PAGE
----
The Bible admits that it simply ignores much of history—for the reason that if everything that happened were recorded “even the world itself could not contain the books that would be written” (John 21:25).

What is important is that the history recorded in the Bible, time and time again, has been proven to be accurate and reliable. To learn more, read “Is the Bible True? Proof 3: What History Tells Us” and “Is the Bible True? Archaeology.”


The Bible should be read to be applied.

This is the most important point. You cannot read the Bible like any other book. It shouldn’t be read as you would read a novel or how you would read a history textbook. The Bible was designed to be read as a living book with laws, principles, truths and examples that are to be applied to your life today.

Notice how Hebrews 4:12 puts it: “For the word of God is living and powerful, and sharper than any two-edged sword, piercing even to the division of soul and spirit, and of joints and marrow, and is a discerner of the thoughts and intents of the heart.”

Even though the Bible was written thousands of years ago, its contents are timeless. You can pick it up today, in the 21st century, read it, apply it and reap the benefits.

In 2 Timothy 3:16 we read that the Bible was written to give us doctrine, correction and instruction on how to be righteous. We study the biblical laws and instructions to learn how to apply them in our life (Proverbs 6:23). We study the historical accounts to learn lessons about how to live (and how not to live) based on the examples of others (1 Corinthians 10:6). We study the life of Christ to learn how to model our lives on His example (1 Peter 2:21). We study the doctrines of the Bible to learn what we should believe—and how those beliefs should be applied to our lives (1 Timothy 4:6).

 

We hope these principles will be helpful if you are just starting to read God’s Word. You may also want to read some related articles: “Where to Start Reading the Bible” and “Bible Study Tools: Where to Start.” 

Why Is the Bible So Hard to Understand?

  • It is long and varied. Getting an overview can help. (See the articles under the Life, Hope & Truth “Holy Bible” section.)
  • It was written long ago by people of different cultures and backgrounds. Studying Bible history, time lines and cultures can make it seem less foreign.
  • It was written in different languages and with unfamiliar idioms. Try comparing good modern translations.
  • It can be hard to find things in the Bible. Knowing how to search it and becoming more familiar with it will give you a head start (see “How to Find Answers to Your Bible Questions”).
  • It was written from God’s perspective. For example, Jesus Christ said His parables were given so only His followers—called by the Father—could understand (Matthew 13:10-17). Praying for understanding and following God’s process of conversion to receive the Holy Spirit can help. Our free booklet Change Your Life! shows how.

How to Do a Deeper Dive Into the Bible

When you want to go beyond the basics, how can you gain deeper knowledge and understanding of a passage in the Bible?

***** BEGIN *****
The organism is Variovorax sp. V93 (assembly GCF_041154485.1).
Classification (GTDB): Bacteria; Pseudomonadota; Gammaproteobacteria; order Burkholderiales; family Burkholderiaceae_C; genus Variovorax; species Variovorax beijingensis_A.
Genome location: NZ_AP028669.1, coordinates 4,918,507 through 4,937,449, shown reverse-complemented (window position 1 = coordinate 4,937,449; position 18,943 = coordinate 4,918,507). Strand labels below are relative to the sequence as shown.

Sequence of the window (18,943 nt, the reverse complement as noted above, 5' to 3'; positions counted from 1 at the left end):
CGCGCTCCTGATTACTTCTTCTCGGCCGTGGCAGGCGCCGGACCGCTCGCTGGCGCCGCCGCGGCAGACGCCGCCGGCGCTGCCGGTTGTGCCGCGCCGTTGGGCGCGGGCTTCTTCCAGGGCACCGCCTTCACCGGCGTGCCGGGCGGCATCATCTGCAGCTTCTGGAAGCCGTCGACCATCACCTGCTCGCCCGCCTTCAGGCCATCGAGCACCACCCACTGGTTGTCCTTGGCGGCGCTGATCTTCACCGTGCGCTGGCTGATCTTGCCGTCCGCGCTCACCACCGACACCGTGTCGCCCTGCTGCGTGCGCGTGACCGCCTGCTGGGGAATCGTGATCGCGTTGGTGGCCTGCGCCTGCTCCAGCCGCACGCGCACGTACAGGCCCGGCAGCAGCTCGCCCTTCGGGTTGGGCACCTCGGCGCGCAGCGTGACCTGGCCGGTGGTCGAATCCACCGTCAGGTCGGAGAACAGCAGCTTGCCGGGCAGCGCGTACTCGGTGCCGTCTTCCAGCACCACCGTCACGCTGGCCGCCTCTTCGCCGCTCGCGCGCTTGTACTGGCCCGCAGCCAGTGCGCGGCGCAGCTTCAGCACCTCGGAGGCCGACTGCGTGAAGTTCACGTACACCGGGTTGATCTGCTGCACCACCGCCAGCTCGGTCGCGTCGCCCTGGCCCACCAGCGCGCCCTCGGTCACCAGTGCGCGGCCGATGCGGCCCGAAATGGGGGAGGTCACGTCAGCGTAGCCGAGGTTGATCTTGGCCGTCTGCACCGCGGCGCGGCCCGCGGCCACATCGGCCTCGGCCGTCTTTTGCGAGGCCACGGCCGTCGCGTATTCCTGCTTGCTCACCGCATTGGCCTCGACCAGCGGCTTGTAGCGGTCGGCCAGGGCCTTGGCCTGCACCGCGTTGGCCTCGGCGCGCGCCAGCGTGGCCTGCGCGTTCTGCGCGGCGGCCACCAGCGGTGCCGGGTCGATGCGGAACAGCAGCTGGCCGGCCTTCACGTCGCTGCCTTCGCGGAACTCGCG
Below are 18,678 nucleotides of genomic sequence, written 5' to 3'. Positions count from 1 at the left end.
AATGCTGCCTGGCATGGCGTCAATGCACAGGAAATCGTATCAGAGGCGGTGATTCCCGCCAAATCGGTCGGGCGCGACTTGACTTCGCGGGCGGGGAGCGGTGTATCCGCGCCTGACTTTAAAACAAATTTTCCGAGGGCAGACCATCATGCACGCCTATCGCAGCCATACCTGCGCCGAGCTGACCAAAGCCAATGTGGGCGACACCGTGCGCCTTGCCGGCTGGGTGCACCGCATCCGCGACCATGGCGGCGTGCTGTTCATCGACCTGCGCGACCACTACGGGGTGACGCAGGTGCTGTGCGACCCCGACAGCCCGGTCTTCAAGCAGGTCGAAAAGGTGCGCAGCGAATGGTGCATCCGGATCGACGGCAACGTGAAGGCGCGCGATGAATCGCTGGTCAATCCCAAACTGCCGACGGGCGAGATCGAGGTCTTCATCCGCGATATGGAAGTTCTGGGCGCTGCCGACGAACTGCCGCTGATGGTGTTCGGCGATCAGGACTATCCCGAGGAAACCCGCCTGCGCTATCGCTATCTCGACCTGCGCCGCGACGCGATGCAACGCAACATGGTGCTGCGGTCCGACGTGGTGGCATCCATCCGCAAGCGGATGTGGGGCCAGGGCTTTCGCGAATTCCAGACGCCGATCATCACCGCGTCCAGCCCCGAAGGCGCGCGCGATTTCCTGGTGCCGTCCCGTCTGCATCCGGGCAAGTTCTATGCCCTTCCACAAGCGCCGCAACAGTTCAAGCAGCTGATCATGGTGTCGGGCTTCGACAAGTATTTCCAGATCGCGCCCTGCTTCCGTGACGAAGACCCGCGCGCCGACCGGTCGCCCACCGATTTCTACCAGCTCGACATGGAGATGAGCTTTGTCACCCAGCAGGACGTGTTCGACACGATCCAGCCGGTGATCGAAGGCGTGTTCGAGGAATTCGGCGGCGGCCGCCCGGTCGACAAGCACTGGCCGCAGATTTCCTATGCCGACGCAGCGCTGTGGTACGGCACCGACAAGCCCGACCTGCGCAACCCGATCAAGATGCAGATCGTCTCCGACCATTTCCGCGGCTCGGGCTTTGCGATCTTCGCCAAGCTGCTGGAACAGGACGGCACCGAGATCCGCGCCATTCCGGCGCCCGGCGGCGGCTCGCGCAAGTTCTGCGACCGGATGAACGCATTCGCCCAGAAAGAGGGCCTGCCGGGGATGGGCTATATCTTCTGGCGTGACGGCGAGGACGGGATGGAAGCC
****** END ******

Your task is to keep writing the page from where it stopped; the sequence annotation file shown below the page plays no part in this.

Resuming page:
• Read the context. Get an overview—where does it fit into this chapter, this book and the overall message of the Bible?
  • Read an overview of the book or section. Check a study Bible, Bible handbook, Bible dictionary or the many articles under the Life, Hope & Truth “Holy Bible” section.
  • Look up specific words in different translations and in the original Hebrew and Greek, noting the shades of meanings.
  • Ask questions: Who, what, when, where, why and how?
  • Is it quoting another passage (or is it quoted elsewhere)? Dive into that passage too.
  • Ask, Why is this in the Bible? Also ask, What does God want me to do with this?
  • There will always be more questions. Give priority to the ones that will be most helpful to your spiritual growth.
  • Learn more about resources you can use in digging deeper into the Bible in our articles “How to Find Answers to Your Bible Questions,” “Bible Study Tools” and “Bible Software.”

Deeper dive example

(condensed from the article  “Christ Is the End of the Law? How?”):

“For Christ is the end of the law for righteousness to everyone who believes” (Romans 10:4). What does “end of the law” mean?

Check a concordance: “End” is from the Greek word telos.

Check Bible dictionaries and study Bibles: The word telos can be translated differently depending on the context. It can mean “end result or ultimate fate” (Mounce’s Complete Expository Dictionary of Old and New Testament Words, 2006, “End”). It can also mean “‘the aim or purpose’ of a thing” (Vine’s Complete Expository Dictionary of Old and New Testament Words, 1985, “End, Ending”). The NKJV Study Bible says, “End can mean ‘fulfillment’; that is, Christ fulfilled all the requirements of the law. It can also mean ‘goal,’ to say that Christ was the object to which the law led” (2007, comments on Romans 10:4).

Check the use of the word in other scriptures and translations: Telos is also used in 1 Timothy 1:5: “Now the purpose [telos] of the commandment is love” (emphasis added). Other translations render it as “aim” (New Revised Standard Version) and “goal” (New International Version, Holman Christian Standard Bible).

If you write down your conclusions and other questions that come up in your research, you will have an inexhaustible supply of ideas for deeper study!